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An Anatomy of European Nonsense

The West, C'est nous

There's no deliverance in sight. One can no longer depend on politics in America. The reliance of Congress members on donations from the rich has become too great. Nor will there be any revolutionary storming of the Bastille in America. Popular anger may boil over, but the elites have succeeded in both controlling the masses and channeling their passions. Take the Tea Party, which has enjoyed godfather-like bankrolling from brothers and billionaire industrialists David and Charles Koch and found a mouthpiece in Rupert Murdoch's populist, hatred-stirring Fox News.

[I agree that money is a pollutant of politics. But in this regard it would be consistent of Mr. Augstein to deplore the electioneering conduct of Barack Obama; no one in the history of American presidential campaigns has raised more overall cash, or more from Wall Street financiers. More disturbing still, Mr. Obama was the first candidate since the establishment of public financing of presidential general elections to renounce such federal involvement —specifically to free himself to raise far more than his publicly financed opponent through special interest donations. I hope there will be no “storming of the Bastille” in the United States; over here the quite different courses of the French and American revolutions explain not only the greater prosperity of the American model, but the far greater degree of freedom, liberty, and opportunity traditionally found in America, and the usual absence of endemic envy and entrenched class warfare. The Tea Party is not the creation of either Fox News or the Koch brothers, but antedated both concerns, and is often at odds with both the conservative and Republican establishments. As is the case with Mr. Augstein’s selective angst, he is not worried about special interest influence per se, but only special interest influence from the conservative side — otherwise he would surely lament the hundreds of millions of dollars that a George Soros, for example, has given to train liberal journalists, set up political-action committees, and establish various websites and institutes to monitor his ideological adversaries. Should we have worried that the second richest man in the world, Warren Buffet, openly campaigned for Barack Obama, or that the president himself was the largest recipient of Goldman Sachs or British Petroleum donations, given the Wall Street meltdown and the Gulf oil spill?]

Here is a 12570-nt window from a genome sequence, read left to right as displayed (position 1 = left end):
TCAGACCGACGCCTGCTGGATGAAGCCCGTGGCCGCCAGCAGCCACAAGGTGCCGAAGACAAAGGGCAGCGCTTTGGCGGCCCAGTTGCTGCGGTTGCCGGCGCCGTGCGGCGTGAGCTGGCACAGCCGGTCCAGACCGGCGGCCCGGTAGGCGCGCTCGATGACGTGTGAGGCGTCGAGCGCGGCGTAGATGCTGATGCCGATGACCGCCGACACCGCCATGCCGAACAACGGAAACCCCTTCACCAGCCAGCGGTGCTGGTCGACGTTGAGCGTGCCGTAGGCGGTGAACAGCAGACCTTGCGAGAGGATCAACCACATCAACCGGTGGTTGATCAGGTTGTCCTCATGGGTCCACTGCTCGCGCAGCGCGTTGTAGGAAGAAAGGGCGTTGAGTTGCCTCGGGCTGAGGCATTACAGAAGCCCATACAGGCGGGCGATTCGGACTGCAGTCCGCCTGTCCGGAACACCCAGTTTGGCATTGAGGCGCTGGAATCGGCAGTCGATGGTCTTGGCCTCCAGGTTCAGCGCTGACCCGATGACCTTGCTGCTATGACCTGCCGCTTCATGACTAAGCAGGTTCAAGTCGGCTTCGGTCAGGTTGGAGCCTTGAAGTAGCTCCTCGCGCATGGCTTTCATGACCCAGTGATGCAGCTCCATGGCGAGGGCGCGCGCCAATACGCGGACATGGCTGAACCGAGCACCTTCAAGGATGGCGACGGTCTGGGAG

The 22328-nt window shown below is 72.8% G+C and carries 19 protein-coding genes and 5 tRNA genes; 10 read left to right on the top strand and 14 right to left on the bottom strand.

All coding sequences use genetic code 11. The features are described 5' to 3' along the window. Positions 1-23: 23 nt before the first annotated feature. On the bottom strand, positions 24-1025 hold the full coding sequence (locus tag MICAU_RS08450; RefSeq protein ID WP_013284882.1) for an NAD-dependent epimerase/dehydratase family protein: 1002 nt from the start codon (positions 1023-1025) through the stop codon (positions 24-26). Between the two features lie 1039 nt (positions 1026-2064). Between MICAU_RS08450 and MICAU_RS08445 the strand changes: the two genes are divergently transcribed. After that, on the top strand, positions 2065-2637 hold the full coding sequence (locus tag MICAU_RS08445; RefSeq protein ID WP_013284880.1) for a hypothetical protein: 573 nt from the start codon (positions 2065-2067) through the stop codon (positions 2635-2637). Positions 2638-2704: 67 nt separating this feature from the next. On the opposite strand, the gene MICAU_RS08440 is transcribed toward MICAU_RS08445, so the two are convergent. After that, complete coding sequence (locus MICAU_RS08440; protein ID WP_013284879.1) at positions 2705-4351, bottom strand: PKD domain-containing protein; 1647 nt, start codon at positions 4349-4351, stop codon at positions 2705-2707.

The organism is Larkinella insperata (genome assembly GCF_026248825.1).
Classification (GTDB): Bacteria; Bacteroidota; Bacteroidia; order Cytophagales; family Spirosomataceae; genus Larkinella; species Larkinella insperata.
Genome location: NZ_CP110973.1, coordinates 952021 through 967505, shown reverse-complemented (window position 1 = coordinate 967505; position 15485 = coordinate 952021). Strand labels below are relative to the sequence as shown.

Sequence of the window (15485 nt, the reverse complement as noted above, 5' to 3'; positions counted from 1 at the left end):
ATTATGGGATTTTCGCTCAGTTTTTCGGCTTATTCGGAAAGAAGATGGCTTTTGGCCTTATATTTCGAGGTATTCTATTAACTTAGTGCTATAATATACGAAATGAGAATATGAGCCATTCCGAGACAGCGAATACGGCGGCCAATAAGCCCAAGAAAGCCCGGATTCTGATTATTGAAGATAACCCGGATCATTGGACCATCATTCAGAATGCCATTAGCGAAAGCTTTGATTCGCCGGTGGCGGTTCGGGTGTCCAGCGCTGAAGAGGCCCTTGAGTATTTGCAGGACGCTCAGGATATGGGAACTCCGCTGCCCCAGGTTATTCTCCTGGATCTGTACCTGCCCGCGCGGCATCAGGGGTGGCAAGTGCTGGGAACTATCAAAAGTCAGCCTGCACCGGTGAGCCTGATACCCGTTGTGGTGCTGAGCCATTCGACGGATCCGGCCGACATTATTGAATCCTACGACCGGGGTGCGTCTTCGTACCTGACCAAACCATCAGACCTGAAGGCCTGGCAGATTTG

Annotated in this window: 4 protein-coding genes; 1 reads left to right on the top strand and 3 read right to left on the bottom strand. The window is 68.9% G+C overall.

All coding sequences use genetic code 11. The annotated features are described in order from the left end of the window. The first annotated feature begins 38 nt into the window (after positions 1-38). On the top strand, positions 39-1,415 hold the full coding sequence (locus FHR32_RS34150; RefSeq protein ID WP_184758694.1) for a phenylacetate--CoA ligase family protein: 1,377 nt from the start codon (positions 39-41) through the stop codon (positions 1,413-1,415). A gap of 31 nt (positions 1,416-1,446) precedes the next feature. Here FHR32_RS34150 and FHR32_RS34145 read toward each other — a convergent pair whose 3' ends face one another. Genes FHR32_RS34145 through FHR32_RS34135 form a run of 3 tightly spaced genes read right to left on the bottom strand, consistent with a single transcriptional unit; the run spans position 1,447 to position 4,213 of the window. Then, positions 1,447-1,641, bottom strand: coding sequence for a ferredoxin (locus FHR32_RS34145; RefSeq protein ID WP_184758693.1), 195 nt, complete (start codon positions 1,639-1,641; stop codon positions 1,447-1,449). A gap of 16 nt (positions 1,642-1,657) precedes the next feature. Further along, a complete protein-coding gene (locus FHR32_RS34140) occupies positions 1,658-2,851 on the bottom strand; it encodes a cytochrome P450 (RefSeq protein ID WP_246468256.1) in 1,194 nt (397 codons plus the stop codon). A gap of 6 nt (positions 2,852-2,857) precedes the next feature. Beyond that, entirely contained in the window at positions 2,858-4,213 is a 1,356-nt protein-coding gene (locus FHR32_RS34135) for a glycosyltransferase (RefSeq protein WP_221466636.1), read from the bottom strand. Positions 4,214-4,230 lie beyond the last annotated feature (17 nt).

From a European perspective, it all looks very strange: it's a different political culture. There are other rules at play, different standards. More and more we view America with the clear notion that we are different.

[I agree. Despite the best efforts of the Obama administration, we remain different. We do not understand the French aristocratic outrage over the arrest of Strauss-Kahn in relation to his seduction of an African immigrant maid in New York; or the French-British inspired preemptory attack on Libya, given their past protestation about oil-driven intervention, the obvious enticing oil wealth of a Gaddafi government, and previous European appeasement of his tyrannical regime; or the rise of conservative movements in Europe, which, unlike those in the U.S.that are geared toward limited government, seem to focus on matters of race and ethnicity — dangerous given that nexus was so prominent in Europe’s past. Indeed, if we were to emulate Augstein’s stereotyping, as Americans watch European bickering, financial insolvency, and elite efforts to stifle democracy, we should sigh, “Here they go again for a third time.”]